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The US pledges to eliminate Taliban if they are forced to take power

Zalmay Khalilzad was the U.S. ambassador. He visited Doha, Qatar where the Taliban have a political office to inform them that it was futile to pursue victory on the battlefield. A military takeover in Kabul would make them global pariahs. As NATO and American forces withdraw from Afghanistan, Khalilzad and others hope to convince Taliban leaders to resume peace negotiations with the Afghan government.

In less than a week the insurgents captured six of the 34 provincial capitals of the country, including Kunduz in Kunduz Province -- one of the largest cities in the country. They planted their flag on Sunday in the main square. However, the government still controls the strategic airport and the army base at the city's outskirts.

They are currently fighting the Western-backed government to take control of several other provinces. On Tuesday night, Taliban forces invaded Farah and were seen seated in front of the provincial governor.

Zabihullah mujahed, a Taliban spokesperson, tweeted that the insurgents had seized the city. It is also the capital of the province with the same name. Abdul Naser Farahi, a Kabul-based lawmaker, said that the government retained control over the intelligence department as well as a military base.

Many are puzzled by the collapse of the Afghan regular forces after a 20-year Western military operation and billions of dollars spent training, shoring up and supporting them. The fighting was largely won by small elite forces and the Afghan Air Force.

The Taliban blitz's success has made it urgent to restart long-stalled negotiations that could end fighting and bring Afghanistan to an inclusive interim government. So far, the insurgents refuse to negotiate.

According to the U.S. State Department, Khalilzad's mission to Qatar is to "help form a joint international response against the rapidly deteriorating Afghan situation."

According to the State Department, he plans to "press Taliban to cease their military offensive and to negotiate an agreement which is the only way to stability and development" in Afghanistan.

On Tuesday, the Taliban's military chief issued an audio message to his troops, directing them to not harm Afghan forces or government officials in areas they have conquered. Mohammad Naim, the Taliban spokesperson in Doha shared the recording on Twitter.

The audio is almost five minutes long and Mohammad Yaqoob (the son of Taliban leader Mullah Mohammad Obmar) tells the insurgents not to go into the homes of security and government officials who have fled. He also advises them to leave open marketplaces and protect business places, including banks.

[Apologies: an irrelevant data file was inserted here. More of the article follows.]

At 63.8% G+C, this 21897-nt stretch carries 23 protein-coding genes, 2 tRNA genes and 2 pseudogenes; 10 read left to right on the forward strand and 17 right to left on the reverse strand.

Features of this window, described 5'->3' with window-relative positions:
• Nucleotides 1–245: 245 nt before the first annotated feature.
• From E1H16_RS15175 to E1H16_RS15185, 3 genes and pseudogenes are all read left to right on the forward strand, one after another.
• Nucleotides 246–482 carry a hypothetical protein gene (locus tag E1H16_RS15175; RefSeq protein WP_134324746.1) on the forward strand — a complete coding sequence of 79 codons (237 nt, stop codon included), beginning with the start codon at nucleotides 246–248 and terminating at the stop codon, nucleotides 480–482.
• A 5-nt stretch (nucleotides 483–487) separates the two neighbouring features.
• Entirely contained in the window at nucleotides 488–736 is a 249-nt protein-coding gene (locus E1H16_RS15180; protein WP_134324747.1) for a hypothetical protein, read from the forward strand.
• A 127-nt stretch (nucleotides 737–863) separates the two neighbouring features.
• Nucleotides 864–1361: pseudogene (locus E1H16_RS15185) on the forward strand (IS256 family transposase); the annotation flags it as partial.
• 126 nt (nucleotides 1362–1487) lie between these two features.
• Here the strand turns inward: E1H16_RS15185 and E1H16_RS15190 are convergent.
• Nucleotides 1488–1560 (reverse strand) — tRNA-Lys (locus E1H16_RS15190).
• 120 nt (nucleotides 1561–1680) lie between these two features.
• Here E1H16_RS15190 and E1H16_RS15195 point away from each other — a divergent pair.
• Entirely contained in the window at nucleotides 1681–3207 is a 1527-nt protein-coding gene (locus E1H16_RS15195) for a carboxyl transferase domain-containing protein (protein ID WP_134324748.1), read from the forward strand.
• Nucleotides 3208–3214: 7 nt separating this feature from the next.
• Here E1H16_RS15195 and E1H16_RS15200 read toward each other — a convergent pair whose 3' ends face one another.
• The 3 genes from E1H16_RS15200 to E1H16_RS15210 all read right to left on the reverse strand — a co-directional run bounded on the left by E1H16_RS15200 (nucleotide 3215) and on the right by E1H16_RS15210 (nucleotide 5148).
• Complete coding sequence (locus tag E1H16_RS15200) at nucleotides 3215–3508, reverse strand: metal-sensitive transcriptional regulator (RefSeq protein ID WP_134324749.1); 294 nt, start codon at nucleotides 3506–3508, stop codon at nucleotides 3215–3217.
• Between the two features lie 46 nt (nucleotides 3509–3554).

It wasn't immediately clear whether Taliban fighters would follow Yaqoob’s instructions. Many civilians who fled Taliban advances claim that insurgents placed repressive restrictions upon women and destroyed schools. According to the U.N. Human Rights chief, it received reports about summary executions, military use and destruction and schools, clinics, and homes in captured areas.

Reports of revenge killings have been reported. Insurgents claimed responsibility for the killing of a comedian from southern Kandahar, assassinating Kabul's media chief, and setting off a bomb attack that killed eight people and wounded more. The minister was not injured.

Many are now living in parks because of the intensifying conflict. Civilian casualties have also increased due to the fighting.

Michelle Bachelet (U.N. human rights chief) stated Tuesday that her office had recorded at least 183 deaths in some cities and hundreds of injuries in others. However, she cautioned that the real numbers will be higher.

According to the International Committee of the Red Cross, its staff treated over 4,000 Afghans in 15 facilities in the country. This includes in Helmand and Kandahar where U.S. and Afghan airstrikes are trying halt the Taliban attack.

Eloi Fillion (ICRC's Head of Delegation in Afghanistan), stated in a statement that "we are seeing homes destroyed", that patients and medical staff are at great risk, and that hospitals, electricity, and water infrastructure have been damaged." "The explosion of explosive weapons in cities is having an indiscriminate effect on the population."

In April, the U.S. announced that they would withdraw their military forces and send all their troops home. Although the U.S. Central Command stated that the withdrawal was complete by 95%, Aug. 31 is the final date.

On Monday, the U.S. emphasized that the Biden administration now sees the fight as one for Afghan political and military leaders to win or lose -- and showed no sign of stepping up airstrikes despite the Taliban gains.

Khalilzad was the architect of the Trump administration's peace agreement with the Taliban. He was expected to meet with key regional actors and seek an agreement from Afghanistan's neighboring countries not to recognize any Taliban government that is brought to power by force. Three countries recognized the Taliban's rule in Afghanistan when they last ran it: Saudi Arabia, Pakistan and the United Arab Emirates.

Abdullah Abdullah (head of the government's reconciliation committee) was also among the senior Afghan officials who travelled to Doha. Pakistan's national security adviser, Moeed Yusuf, on Monday called for "reinvigorated" efforts to get all sides in the conflict back to talks, describing a protracted war in Afghanistan as a "nightmare scenario" for Pakistan.

Yusuf declined to say definitively if Pakistan, which has considerable power over the Taliban, would recognise a Taliban government that was installed by force. Instead, Yusuf stated that Pakistan wants an "inclusive government" in Kabul.

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